ed 3, by P. Hall-Smith and R. J. Cairns, 394 pp, with illus, $39.95, Woburn, Mass, Butterworths Inc, 1981.
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The seven-year updating of this 408-page, soft-covered volume by the editors and 20 coauthors was aimed at "providing the student and postgraduate with a basis in dermatology for the final MB or MRCP examinations and subsequent practice." On balance, their aim has hit the mark, though it may be more useful for the examinations than for practice.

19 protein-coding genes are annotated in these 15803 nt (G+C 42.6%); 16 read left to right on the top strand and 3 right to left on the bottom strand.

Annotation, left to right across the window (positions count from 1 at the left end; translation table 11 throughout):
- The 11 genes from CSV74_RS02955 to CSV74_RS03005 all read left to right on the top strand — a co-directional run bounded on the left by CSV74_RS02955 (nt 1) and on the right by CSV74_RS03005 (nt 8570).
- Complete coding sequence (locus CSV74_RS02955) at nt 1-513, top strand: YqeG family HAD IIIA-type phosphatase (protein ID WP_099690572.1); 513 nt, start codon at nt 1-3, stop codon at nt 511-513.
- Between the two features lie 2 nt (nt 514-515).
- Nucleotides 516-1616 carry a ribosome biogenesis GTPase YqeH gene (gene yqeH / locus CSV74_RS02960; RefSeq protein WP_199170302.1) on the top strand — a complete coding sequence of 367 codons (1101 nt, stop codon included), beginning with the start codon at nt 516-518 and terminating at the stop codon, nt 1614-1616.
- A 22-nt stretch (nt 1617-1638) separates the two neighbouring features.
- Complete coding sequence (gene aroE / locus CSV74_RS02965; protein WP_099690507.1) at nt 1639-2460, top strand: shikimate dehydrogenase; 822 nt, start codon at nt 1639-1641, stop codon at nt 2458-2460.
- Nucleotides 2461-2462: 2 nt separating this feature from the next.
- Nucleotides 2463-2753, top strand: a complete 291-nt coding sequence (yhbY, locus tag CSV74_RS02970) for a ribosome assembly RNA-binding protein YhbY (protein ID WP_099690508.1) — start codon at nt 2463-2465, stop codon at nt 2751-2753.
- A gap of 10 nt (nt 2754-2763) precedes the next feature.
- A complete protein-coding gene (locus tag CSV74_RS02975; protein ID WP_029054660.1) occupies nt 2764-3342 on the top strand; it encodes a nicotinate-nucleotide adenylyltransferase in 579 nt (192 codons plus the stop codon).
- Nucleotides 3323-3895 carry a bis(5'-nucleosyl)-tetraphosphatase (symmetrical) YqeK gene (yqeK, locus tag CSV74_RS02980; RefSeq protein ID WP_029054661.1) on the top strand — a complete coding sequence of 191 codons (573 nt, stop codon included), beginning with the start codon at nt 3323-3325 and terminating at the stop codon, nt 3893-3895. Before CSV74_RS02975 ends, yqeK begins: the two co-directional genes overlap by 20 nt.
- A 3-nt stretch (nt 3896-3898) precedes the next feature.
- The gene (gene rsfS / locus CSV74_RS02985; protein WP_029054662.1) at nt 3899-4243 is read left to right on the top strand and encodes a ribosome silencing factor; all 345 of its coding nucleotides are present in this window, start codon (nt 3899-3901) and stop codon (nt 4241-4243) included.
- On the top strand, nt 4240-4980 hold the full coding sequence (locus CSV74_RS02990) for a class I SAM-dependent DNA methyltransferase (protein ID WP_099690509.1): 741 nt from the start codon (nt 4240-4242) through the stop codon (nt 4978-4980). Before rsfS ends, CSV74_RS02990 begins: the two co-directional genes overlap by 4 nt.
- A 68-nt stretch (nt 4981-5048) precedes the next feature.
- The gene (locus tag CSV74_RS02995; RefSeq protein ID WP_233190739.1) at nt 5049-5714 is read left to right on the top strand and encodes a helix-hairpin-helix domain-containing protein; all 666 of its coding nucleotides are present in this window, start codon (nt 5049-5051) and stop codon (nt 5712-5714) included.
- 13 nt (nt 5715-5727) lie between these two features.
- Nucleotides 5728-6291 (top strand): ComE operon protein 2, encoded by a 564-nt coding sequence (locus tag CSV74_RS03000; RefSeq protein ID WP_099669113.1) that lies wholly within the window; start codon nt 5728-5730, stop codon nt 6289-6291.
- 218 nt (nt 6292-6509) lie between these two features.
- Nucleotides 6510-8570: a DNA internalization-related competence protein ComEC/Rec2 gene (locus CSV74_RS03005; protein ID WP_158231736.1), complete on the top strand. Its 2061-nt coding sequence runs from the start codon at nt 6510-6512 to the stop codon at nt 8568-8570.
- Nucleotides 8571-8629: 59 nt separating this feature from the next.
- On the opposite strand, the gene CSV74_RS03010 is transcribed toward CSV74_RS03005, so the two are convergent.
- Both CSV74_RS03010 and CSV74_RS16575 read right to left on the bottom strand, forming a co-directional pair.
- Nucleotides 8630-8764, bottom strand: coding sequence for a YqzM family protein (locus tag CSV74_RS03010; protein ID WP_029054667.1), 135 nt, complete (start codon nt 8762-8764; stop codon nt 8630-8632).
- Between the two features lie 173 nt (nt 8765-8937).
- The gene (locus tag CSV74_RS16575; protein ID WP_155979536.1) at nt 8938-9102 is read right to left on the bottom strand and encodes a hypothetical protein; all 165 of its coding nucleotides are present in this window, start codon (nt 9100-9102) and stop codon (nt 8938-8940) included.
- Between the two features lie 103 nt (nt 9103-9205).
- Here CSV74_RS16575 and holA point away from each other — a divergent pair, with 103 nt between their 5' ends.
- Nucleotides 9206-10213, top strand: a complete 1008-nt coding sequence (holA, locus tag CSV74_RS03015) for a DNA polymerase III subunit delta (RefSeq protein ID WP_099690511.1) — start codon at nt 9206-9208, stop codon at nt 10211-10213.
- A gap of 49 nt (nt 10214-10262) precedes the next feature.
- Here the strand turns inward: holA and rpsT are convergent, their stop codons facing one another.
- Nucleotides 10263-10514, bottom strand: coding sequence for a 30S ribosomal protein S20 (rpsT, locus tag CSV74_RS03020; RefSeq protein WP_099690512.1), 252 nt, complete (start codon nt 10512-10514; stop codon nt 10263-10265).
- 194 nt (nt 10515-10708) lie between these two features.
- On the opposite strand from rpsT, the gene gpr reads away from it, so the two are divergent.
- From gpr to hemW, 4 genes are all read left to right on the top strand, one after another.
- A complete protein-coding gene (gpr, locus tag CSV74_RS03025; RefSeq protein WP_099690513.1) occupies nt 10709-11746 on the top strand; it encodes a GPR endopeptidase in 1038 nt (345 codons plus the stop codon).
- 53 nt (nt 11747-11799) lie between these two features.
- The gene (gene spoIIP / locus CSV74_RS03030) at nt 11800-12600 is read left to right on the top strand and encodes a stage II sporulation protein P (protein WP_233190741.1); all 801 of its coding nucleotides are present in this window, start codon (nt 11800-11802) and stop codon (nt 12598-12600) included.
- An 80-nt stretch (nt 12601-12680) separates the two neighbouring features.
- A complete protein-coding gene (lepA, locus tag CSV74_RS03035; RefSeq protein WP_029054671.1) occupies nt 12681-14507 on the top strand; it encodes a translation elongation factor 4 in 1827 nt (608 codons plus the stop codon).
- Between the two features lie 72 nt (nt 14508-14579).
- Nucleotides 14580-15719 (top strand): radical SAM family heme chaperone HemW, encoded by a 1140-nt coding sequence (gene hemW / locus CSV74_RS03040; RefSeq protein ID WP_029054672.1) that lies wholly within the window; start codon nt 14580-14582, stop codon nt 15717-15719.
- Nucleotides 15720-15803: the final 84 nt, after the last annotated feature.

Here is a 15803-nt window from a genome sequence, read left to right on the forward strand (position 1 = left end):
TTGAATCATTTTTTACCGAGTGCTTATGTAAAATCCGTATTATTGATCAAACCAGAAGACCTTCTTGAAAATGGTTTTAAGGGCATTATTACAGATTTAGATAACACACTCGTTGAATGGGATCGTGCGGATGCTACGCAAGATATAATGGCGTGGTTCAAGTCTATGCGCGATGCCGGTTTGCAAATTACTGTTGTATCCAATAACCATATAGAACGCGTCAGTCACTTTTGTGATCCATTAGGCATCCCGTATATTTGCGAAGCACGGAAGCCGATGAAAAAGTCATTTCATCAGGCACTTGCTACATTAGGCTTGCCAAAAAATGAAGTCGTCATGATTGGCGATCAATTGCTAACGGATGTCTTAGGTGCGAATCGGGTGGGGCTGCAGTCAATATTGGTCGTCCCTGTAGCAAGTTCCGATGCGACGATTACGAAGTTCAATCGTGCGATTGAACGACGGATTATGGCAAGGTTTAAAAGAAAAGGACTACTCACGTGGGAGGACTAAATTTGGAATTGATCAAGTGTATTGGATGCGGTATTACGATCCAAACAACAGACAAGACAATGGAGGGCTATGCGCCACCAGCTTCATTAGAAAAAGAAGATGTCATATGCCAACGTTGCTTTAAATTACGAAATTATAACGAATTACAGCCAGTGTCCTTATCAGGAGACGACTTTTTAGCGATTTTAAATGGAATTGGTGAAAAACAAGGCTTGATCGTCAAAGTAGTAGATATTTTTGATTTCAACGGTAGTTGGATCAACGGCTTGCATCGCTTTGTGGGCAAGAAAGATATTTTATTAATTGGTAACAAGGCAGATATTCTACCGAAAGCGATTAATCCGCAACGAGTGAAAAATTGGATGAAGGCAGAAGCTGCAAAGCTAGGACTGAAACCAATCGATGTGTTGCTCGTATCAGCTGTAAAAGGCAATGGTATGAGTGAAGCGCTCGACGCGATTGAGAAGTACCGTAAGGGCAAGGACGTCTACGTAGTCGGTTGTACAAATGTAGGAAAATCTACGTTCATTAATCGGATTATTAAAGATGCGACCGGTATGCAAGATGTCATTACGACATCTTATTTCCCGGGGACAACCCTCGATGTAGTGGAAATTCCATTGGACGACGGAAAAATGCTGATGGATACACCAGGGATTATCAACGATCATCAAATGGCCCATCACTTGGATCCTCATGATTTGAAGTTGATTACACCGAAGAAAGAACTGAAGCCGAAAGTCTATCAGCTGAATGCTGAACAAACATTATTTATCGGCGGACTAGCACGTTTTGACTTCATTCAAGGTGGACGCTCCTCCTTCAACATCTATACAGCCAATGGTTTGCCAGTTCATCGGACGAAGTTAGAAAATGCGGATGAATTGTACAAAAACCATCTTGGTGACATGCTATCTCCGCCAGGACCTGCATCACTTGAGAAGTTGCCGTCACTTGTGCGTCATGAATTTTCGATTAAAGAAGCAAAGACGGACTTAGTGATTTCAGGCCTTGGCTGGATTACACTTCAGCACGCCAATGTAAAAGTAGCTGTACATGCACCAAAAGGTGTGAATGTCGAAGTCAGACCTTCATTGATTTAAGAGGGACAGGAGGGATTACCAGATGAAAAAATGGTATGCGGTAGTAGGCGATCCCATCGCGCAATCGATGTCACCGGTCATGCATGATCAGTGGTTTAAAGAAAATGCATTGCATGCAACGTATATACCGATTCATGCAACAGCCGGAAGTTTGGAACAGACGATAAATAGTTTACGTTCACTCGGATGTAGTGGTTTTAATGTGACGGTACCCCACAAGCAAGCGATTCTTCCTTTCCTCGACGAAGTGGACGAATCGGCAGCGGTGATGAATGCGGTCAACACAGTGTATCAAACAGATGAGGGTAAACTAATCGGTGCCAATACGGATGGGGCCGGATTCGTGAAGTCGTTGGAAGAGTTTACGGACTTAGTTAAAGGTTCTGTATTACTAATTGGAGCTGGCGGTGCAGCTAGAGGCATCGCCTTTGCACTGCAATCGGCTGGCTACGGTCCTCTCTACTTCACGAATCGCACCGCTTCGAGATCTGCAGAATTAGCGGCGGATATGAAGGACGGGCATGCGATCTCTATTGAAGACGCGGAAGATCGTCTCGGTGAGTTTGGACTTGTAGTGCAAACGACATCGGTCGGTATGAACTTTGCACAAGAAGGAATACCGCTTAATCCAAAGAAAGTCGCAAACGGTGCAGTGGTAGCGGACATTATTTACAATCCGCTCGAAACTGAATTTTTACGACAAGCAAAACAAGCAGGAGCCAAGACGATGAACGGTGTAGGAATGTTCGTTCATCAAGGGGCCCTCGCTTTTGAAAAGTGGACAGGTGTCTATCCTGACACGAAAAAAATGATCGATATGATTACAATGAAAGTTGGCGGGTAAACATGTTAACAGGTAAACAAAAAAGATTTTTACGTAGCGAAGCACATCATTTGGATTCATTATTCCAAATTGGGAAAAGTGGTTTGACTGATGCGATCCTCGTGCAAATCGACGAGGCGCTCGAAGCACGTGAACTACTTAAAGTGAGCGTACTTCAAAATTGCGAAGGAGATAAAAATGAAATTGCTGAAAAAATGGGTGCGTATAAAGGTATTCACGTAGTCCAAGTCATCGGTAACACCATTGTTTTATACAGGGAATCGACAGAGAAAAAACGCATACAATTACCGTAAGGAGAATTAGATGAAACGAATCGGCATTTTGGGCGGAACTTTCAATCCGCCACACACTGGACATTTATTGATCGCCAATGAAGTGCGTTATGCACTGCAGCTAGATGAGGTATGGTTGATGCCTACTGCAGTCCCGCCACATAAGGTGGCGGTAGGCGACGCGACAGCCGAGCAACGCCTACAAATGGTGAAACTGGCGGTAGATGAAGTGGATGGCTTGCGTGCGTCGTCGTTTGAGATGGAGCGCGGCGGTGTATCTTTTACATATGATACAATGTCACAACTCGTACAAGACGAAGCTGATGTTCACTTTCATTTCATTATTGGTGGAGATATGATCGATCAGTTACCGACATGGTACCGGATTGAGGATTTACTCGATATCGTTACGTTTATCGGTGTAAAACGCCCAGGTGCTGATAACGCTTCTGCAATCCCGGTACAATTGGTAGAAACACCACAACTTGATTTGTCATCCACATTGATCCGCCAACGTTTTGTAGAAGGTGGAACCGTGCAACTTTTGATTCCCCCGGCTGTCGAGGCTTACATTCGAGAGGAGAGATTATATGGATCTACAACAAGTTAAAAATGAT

The multiple authorship provides a trap. Black and James advise only venesection in the treatment of porphyria cutanea tarda (page 154); Cairns and Pope agree, but they say "chloroquine can be helpful but must be used with great caution," and the type of caution is not specified (page 199). Frain-Bell, in an excellent, if perhaps overly sophisticated, new chapter on photodermatoses suggests either venesection or chloroquine therapy in a dosage of "around 77.5 mg twice weekly," which is the best advice of all but might be missed unless the reader searches the book's
Arnold HL. Dermatology: Current Concepts & Practice. Arch Dermatol. 1982;118(9):698. doi:10.1001/archderm.1982.01650210078026